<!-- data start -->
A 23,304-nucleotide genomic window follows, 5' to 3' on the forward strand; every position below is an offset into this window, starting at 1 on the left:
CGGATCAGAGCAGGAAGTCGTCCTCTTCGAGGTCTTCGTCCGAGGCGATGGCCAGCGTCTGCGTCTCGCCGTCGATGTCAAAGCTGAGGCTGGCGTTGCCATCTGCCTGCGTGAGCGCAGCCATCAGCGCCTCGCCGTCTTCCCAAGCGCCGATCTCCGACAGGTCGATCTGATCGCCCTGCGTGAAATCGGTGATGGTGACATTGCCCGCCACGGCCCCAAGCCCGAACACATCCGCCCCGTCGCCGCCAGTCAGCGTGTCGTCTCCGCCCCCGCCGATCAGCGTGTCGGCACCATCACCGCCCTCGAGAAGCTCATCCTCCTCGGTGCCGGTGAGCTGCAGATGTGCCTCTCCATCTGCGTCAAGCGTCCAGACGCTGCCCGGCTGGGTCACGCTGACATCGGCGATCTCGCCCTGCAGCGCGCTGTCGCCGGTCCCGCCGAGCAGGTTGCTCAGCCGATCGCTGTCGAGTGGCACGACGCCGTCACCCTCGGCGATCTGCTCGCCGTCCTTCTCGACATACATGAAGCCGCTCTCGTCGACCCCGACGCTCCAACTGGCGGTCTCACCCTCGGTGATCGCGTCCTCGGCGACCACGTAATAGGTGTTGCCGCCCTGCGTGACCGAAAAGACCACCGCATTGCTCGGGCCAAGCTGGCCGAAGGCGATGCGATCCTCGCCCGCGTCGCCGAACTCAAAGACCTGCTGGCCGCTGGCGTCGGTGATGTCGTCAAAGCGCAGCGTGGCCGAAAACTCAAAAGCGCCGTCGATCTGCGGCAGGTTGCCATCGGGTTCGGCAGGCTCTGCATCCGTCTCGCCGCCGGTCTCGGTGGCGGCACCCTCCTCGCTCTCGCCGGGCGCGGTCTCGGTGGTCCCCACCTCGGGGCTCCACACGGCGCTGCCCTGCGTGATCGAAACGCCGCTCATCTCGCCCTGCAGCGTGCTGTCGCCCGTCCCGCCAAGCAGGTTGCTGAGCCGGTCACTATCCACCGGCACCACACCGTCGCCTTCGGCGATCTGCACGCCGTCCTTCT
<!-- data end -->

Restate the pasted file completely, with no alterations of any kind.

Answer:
A 23,304-nucleotide genomic window follows, 5' to 3' on the forward strand; every position below is an offset into this window, starting at 1 on the left:
CGGATCAGAGCAGGAAGTCGTCCTCTTCGAGGTCTTCGTCCGAGGCGATGGCCAGCGTCTGCGTCTCGCCGTCGATGTCAAAGCTGAGGCTGGCGTTGCCATCTGCCTGCGTGAGCGCAGCCATCAGCGCCTCGCCGTCTTCCCAAGCGCCGATCTCCGACAGGTCGATCTGATCGCCCTGCGTGAAATCGGTGATGGTGACATTGCCCGCCACGGCCCCAAGCCCGAACACATCCGCCCCGTCGCCGCCAGTCAGCGTGTCGTCTCCGCCCCCGCCGATCAGCGTGTCGGCACCATCACCGCCCTCGAGAAGCTCATCCTCCTCGGTGCCGGTGAGCTGCAGATGTGCCTCTCCATCTGCGTCAAGCGTCCAGACGCTGCCCGGCTGGGTCACGCTGACATCGGCGATCTCGCCCTGCAGCGCGCTGTCGCCGGTCCCGCCGAGCAGGTTGCTCAGCCGATCGCTGTCGAGTGGCACGACGCCGTCACCCTCGGCGATCTGCTCGCCGTCCTTCTCGACATACATGAAGCCGCTCTCGTCGACCCCGACGCTCCAACTGGCGGTCTCACCCTCGGTGATCGCGTCCTCGGCGACCACGTAATAGGTGTTGCCGCCCTGCGTGACCGAAAAGACCACCGCATTGCTCGGGCCAAGCTGGCCGAAGGCGATGCGATCCTCGCCCGCGTCGCCGAACTCAAAGACCTGCTGGCCGCTGGCGTCGGTGATGTCGTCAAAGCGCAGCGTGGCCGAAAACTCAAAAGCGCCGTCGATCTGCGGCAGGTTGCCATCGGGTTCGGCAGGCTCTGCATCCGTCTCGCCGCCGGTCTCGGTGGCGGCACCCTCCTCGCTCTCGCCGGGCGCGGTCTCGGTGGTCCCCACCTCGGGGCTCCACACGGCGCTGCCCTGCGTGATCGAAACGCCGCTCATCTCGCCCTGCAGCGTGCTGTCGCCCGTCCCGCCAAGCAGGTTGCTGAGCCGGTCACTATCCACCGGCACCACACCGTCGCCTTCGGCGATCTGCACGCCGTCCTTCT